April 5, 2010
The Honorable Julia Brownley
Member of the Assembly
Sacramento, California 95814
AB 1998 (Brownley) – OPPOSE UNLESS AMENDED
Set for hearing, April 12, 2010 – Assembly Natural Resources Committee
Dear Assembly Member Brownley:
The American Chemistry Council (ACC) has taken an “oppose unless amended” position on your AB
1998, legislation that would, among other things, prohibit specified retailers from providing customers
with fully recyclable plastic bags.
Though ACC supports the intent of your legislation to reduce plastic bag litter and waste, we believe that
the most appropriate policy – both environmentally and economically – is to focus on increasing and
promoting the recycling infrastructure so that bags and other films plastics can be collected and used as
feedstock in the production of other products, such as new bags, pallets, containers, crates, and pipe.
FACTS REGARDING PLASTIC BAG/FILM RECYCLING
Some proponents of banning plastic bags allege that “only 5% of bags” are recycled. This statement is
factually incorrect. In 2008 over 832 million pounds of plastic bags and wraps were recycled,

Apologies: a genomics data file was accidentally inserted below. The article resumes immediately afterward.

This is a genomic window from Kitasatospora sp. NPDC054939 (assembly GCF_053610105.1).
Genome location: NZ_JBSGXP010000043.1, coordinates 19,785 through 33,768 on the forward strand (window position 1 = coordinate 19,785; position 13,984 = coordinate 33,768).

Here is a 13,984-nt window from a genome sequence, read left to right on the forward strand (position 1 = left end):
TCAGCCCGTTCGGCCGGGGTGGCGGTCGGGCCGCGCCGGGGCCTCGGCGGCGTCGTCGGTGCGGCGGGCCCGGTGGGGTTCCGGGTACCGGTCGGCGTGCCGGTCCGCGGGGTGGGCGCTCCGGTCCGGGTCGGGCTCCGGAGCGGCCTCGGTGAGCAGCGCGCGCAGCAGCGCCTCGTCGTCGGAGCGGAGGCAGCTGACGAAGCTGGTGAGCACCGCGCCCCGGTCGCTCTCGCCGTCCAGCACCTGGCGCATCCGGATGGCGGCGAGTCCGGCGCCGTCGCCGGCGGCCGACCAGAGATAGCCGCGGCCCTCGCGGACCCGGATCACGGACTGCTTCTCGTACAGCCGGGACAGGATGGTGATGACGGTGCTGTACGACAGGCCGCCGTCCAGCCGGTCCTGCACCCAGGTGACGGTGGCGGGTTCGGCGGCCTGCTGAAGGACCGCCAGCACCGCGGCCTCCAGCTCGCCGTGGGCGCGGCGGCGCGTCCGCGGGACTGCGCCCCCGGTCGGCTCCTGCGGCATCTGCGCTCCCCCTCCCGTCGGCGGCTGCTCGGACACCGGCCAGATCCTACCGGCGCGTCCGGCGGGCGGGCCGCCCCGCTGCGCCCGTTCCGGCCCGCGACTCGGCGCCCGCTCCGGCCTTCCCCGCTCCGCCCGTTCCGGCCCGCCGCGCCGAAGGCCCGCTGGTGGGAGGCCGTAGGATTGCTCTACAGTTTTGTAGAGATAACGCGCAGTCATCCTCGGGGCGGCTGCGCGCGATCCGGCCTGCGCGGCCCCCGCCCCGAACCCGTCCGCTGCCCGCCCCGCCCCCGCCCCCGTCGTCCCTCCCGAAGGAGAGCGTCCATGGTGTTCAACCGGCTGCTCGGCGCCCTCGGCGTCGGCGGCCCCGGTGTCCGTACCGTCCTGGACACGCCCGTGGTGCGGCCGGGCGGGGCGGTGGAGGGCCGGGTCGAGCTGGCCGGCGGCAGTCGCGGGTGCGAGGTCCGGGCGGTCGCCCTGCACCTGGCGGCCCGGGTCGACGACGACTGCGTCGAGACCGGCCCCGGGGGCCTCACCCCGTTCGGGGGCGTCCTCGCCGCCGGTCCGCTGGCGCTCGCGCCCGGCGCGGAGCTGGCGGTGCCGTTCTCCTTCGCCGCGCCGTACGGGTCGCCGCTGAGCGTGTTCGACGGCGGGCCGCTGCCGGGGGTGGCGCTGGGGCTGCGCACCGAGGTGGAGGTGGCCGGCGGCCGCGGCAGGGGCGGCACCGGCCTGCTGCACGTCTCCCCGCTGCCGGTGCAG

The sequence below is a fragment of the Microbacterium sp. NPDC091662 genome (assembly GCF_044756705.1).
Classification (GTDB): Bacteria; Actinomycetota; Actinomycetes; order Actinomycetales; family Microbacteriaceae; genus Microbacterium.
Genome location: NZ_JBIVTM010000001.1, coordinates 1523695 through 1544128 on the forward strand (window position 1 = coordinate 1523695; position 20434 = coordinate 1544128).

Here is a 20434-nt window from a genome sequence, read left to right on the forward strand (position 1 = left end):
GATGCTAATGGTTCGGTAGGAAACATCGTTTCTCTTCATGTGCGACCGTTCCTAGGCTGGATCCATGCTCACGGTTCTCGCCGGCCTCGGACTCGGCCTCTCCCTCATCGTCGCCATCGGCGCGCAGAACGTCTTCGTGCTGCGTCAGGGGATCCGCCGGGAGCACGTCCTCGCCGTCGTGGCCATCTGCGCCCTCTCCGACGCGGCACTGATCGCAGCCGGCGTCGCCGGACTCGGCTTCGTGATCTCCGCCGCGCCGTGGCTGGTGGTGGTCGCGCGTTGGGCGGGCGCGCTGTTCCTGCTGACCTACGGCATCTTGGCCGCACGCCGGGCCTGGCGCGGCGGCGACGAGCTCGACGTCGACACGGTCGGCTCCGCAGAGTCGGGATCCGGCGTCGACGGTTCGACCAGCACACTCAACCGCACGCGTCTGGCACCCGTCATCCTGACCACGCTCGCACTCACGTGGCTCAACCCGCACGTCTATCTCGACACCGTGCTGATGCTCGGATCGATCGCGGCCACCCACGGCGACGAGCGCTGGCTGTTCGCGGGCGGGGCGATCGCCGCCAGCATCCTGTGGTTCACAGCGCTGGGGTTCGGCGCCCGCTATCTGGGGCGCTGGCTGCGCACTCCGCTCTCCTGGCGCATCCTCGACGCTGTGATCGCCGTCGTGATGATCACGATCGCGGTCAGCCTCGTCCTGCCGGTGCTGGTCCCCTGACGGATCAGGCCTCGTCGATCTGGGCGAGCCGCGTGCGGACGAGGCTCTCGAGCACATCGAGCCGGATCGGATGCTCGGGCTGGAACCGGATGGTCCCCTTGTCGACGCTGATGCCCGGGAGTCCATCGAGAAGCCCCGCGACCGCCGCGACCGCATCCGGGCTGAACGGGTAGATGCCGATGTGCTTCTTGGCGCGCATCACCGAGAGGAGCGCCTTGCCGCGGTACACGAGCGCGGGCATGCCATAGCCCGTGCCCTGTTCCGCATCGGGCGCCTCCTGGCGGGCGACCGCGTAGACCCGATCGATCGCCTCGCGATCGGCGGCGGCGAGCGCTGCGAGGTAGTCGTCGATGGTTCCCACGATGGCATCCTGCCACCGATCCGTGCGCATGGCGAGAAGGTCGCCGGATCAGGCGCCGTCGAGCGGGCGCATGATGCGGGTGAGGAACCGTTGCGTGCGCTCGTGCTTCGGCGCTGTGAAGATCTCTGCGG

representing a 28 percent increase in only a few years. According to the United State Environmental
Protection Agency, the recycling of polyethylene bags and wraps reached 12 percent in 2007.
In addition, a survey of recyclers and material recovery facilities in Los Angeles County, conducted by the
Plastics Recycling Corp. of California (PRRC) in December of 2008 revealed that in a one year period
(2007‐2008) the volume of plastic bags/film recycled increased by over 2.2 million pounds.
In addition, an article in the The Herald (“Monterey Peninsula: Plastic bag recycling gets easier,
November 11, 2009) indicated that an increased emphasis on bag recycling programs in Monterey
County showed positive results including “a 75 percent increase in recycled plastic film from the first
quarter of 2008 to the first quarter of